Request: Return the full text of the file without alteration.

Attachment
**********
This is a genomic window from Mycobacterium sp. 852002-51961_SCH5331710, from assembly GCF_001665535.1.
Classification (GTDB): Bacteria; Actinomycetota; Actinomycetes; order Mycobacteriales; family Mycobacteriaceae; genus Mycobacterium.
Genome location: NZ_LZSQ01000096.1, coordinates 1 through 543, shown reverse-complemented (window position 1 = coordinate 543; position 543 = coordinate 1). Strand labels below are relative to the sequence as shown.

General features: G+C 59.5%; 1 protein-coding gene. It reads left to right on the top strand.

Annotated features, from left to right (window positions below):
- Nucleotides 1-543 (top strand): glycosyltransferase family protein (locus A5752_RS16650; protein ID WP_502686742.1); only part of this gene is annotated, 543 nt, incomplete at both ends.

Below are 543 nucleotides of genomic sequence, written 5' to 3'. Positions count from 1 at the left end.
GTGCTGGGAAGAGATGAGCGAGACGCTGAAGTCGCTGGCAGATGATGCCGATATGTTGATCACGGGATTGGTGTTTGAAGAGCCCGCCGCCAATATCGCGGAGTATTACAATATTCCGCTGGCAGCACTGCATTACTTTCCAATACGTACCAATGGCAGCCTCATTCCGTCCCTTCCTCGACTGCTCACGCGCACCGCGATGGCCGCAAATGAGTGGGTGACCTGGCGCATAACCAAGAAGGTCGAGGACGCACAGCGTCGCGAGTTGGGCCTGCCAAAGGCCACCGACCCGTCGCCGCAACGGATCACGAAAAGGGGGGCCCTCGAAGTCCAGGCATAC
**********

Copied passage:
This is a genomic window from Mycobacterium sp. 852002-51961_SCH5331710, from assembly GCF_001665535.1.
Classification (GTDB): Bacteria; Actinomycetota; Actinomycetes; order Mycobacteriales; family Mycobacteriaceae; genus Mycobacterium.
Genome location: NZ_LZSQ01000096.1, coordinates 1 through 543, shown reverse-complemented (window position 1 = coordinate 543; position 543 = coordinate 1). Strand labels below are relative to the sequence as shown.

General features: G+C 59.5%; 1 protein-coding gene. It reads left to right on the top strand.

Annotated features, from left to right (window positions below):
- Nucleotides 1-543 (top strand): glycosyltransferase family protein (locus A5752_RS16650; protein ID WP_502686742.1); only part of this gene is annotated, 543 nt, incomplete at both ends.

Below are 543 nucleotides of genomic sequence, written 5' to 3'. Positions count from 1 at the left end.
GTGCTGGGAAGAGATGAGCGAGACGCTGAAGTCGCTGGCAGATGATGCCGATATGTTGATCACGGGATTGGTGTTTGAAGAGCCCGCCGCCAATATCGCGGAGTATTACAATATTCCGCTGGCAGCACTGCATTACTTTCCAATACGTACCAATGGCAGCCTCATTCCGTCCCTTCCTCGACTGCTCACGCGCACCGCGATGGCCGCAAATGAGTGGGTGACCTGGCGCATAACCAAGAAGGTCGAGGACGCACAGCGTCGCGAGTTGGGCCTGCCAAAGGCCACCGACCCGTCGCCGCAACGGATCACGAAAAGGGGGGCCCTCGAAGTCCAGGCATAC